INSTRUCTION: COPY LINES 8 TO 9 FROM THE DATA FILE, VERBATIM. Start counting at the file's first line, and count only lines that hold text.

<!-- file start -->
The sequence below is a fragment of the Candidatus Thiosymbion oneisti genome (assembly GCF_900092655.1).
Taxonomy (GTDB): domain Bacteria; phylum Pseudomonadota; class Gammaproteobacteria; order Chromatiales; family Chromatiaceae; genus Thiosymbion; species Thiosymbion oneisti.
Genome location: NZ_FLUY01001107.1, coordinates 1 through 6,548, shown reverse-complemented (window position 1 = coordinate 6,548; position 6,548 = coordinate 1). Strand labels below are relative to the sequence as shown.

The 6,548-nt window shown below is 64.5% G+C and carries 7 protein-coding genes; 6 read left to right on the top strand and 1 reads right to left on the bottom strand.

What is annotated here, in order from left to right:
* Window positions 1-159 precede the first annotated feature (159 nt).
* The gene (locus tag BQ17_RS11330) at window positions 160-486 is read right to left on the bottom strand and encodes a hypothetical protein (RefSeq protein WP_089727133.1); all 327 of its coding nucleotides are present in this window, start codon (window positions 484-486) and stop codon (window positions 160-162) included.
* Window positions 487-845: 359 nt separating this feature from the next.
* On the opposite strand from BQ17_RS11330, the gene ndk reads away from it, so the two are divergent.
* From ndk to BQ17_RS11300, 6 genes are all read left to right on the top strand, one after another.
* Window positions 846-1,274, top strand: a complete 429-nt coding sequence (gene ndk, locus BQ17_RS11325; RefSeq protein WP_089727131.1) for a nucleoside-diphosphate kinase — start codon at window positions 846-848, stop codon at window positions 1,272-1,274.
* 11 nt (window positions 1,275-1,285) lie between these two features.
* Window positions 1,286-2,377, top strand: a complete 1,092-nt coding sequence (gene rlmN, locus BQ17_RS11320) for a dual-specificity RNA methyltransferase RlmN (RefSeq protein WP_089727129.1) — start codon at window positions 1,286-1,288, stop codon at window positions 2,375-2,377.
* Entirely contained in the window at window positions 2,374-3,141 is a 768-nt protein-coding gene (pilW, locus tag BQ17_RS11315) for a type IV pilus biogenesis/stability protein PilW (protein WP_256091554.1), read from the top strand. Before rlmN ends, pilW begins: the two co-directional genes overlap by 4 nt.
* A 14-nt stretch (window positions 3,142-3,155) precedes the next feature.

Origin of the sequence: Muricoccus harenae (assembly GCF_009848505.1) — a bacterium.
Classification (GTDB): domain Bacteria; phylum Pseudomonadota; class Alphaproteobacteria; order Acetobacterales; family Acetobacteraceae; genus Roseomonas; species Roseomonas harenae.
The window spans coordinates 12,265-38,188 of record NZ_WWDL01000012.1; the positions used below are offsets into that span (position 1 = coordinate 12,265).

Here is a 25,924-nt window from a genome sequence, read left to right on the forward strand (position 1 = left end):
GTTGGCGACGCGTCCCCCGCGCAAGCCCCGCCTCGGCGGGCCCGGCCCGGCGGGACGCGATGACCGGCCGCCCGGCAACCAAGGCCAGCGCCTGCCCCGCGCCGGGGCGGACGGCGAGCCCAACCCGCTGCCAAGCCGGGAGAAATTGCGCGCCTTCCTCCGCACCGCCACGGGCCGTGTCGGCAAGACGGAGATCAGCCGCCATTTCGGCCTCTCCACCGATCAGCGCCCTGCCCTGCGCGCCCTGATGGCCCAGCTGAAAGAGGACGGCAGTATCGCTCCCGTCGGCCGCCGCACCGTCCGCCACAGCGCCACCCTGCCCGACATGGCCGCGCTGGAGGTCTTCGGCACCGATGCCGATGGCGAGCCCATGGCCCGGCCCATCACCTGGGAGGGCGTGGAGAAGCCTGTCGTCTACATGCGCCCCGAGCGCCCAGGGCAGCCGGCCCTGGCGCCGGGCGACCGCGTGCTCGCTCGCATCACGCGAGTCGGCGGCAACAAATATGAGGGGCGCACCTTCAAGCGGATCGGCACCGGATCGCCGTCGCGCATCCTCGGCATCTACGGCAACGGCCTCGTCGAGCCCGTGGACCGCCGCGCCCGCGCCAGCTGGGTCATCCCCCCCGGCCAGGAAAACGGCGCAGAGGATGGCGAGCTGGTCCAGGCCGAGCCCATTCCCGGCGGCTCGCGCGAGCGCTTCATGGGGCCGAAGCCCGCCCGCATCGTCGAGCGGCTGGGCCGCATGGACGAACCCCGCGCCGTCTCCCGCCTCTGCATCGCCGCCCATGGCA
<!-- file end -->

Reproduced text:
* Window positions 487-845: 359 nt separating this feature from the next.
* On the opposite strand from BQ17_RS11330, the gene ndk reads away from it, so the two are divergent.